• A College Board study of 1500 adults rated “credit for prior learning policy” as more important than “small class size” or “availability of financial aid.”

    • A KY telephone survey indicated that the opportunity to earn credit for prior learning is one of 3 motivators for adults with some college but no degree.

    Need to scale up pla
    Need to scale up PLA

    • Only 66% of higher education institutions offer portfolio method; most serve very few students annually

    • Research indicates a need at institutions for more PLA, but a lack of capacity and resources

      • Specialized training for assessors, advisors, administrators

      • Time intensive program

      • Salaries, space, training, marketing

    Scaling up the use of pla through learningcounts org
    Scaling Up the Use of PLA Through

    A new national online PLA Center

    • Developed with a planning grant from Lumina Foundation for Education

    • ACE and College Board partnering on project

    • CAEL will draw upon faculty experts nationwide for teaching portfolio development course and reviewing adult students’ portfolios

    The pilot phase
    The Pilot Phase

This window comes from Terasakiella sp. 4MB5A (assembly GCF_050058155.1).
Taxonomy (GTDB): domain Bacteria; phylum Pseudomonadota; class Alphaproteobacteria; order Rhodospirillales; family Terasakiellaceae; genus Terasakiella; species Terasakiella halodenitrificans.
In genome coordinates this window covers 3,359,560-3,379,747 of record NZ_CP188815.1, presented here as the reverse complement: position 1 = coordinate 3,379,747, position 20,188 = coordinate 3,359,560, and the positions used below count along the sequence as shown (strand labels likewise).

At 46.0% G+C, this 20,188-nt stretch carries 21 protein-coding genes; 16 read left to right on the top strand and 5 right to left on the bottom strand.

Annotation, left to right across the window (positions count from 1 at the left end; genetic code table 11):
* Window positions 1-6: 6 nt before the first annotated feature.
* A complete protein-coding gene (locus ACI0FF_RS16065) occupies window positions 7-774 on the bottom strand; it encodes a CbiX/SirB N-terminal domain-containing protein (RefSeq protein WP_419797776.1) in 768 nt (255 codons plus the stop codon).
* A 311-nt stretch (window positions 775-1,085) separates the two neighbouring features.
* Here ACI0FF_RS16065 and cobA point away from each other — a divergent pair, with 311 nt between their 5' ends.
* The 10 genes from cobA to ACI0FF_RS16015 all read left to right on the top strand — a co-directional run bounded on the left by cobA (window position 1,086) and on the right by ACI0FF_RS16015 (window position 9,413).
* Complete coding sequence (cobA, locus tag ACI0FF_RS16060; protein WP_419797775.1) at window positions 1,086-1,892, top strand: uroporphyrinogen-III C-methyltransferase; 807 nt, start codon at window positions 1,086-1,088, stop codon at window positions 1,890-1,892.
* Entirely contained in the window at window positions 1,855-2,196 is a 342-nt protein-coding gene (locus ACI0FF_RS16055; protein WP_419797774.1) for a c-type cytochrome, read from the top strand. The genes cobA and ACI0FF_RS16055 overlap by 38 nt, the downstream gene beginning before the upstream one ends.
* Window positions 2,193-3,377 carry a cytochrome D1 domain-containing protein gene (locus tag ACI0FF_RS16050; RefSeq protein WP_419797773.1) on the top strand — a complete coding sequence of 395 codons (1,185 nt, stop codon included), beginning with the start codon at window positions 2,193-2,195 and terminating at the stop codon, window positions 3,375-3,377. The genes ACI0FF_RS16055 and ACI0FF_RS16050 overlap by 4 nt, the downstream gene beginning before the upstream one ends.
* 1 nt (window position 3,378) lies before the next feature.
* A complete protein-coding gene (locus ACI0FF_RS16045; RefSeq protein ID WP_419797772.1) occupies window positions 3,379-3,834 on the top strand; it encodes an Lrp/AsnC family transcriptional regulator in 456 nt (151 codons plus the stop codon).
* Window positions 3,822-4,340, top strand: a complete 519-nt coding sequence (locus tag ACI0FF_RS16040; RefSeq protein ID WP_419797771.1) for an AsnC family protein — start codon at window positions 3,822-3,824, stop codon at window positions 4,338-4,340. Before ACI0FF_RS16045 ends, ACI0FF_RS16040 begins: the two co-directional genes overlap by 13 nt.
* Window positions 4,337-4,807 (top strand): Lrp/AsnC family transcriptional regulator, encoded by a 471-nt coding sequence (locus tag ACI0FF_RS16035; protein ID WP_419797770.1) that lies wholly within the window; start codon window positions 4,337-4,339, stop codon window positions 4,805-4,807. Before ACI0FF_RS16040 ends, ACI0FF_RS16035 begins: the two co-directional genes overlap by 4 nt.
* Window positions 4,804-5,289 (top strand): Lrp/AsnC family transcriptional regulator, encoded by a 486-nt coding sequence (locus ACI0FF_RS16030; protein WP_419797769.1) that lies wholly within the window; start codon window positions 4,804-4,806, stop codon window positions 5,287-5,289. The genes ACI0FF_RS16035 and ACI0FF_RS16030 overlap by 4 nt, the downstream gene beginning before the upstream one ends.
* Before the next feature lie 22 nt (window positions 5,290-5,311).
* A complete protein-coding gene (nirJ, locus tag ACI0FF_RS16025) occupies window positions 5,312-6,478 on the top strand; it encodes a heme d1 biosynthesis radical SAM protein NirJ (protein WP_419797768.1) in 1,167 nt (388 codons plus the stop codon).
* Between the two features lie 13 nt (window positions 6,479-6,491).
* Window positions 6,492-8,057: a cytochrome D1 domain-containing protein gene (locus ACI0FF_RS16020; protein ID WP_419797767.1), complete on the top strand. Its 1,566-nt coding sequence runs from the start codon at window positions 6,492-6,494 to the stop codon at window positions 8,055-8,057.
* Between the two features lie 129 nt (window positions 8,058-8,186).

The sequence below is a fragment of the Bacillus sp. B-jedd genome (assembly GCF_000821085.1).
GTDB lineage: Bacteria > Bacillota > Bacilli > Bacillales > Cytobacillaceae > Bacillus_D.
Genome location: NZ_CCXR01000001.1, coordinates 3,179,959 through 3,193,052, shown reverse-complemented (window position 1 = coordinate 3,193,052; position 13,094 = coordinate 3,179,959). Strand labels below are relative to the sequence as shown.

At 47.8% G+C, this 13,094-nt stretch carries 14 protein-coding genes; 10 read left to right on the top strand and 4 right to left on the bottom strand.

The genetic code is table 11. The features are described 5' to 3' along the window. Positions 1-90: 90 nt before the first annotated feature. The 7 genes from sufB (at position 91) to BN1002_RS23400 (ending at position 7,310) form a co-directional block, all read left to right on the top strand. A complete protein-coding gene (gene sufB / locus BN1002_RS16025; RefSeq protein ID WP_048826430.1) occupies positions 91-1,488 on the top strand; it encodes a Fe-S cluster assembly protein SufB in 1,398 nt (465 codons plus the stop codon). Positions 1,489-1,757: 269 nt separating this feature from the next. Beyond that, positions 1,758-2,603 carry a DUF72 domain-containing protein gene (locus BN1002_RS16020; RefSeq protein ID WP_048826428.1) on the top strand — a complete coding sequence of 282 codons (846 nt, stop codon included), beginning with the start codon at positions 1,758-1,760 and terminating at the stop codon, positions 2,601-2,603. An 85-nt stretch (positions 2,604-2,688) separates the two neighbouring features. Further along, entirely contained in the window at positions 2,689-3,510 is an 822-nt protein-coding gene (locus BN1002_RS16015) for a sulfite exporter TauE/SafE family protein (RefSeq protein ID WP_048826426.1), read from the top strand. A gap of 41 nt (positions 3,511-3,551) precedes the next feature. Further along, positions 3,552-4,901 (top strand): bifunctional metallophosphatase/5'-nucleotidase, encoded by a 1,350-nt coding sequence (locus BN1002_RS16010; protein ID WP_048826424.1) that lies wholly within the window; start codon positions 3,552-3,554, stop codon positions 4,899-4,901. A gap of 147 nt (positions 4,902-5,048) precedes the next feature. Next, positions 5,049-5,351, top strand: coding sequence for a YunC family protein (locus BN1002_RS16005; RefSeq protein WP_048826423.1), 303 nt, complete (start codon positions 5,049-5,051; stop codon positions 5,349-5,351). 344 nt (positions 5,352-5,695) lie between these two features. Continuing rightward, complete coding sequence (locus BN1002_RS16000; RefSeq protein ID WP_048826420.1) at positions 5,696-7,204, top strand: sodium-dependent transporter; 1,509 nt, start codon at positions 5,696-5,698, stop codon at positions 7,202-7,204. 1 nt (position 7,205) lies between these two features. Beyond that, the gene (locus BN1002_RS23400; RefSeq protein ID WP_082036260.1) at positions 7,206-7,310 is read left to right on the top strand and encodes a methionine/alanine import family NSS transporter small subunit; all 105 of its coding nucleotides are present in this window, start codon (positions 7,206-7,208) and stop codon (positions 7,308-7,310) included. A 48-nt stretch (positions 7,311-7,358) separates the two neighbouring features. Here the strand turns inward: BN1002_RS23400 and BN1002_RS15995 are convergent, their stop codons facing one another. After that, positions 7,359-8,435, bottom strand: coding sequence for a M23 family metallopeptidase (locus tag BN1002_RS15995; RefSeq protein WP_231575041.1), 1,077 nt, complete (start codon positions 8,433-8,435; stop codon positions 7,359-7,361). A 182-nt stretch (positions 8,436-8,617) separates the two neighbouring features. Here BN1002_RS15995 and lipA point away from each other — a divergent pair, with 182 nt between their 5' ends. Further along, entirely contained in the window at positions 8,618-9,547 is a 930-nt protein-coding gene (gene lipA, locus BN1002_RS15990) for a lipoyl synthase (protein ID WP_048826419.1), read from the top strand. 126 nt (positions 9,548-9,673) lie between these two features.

With funding from Lumina Foundation for Education, the Kresge Foundation, the Joyce Foundation, and the Walmart Foundation,CAEL has begun the two-year pilot phase of

    Cael s learncounts org

    Uses on-line platform

    Helps students earn all forms of PLA credit

    Offers basic on-line advising

    Offers an on-line PLA course

    Assigns portfolios to faculty evaluators who have been trained by CAEL


    Cael s learningcounts org

    Credit recommendations from the Center’s faculty experts will be sent on ACE transcript to colleges, as ACE already does today with military and corporate training

    Whom will it serve
    Whom Will It Serve?

    • Individuals already enrolled in community colleges or four-year institutions

      • Provide support for postsecondary institutions that have no existing PLA programs

      • Augment existing PLA programs at some postsecondary institutions

    Whom will it serve1
    Whom Will It Serve?

    • Unaffiliated individuals not yet in college or those who have started but never finished college

      • Active duty military and veterans

      • Workers in transition or lower-income workers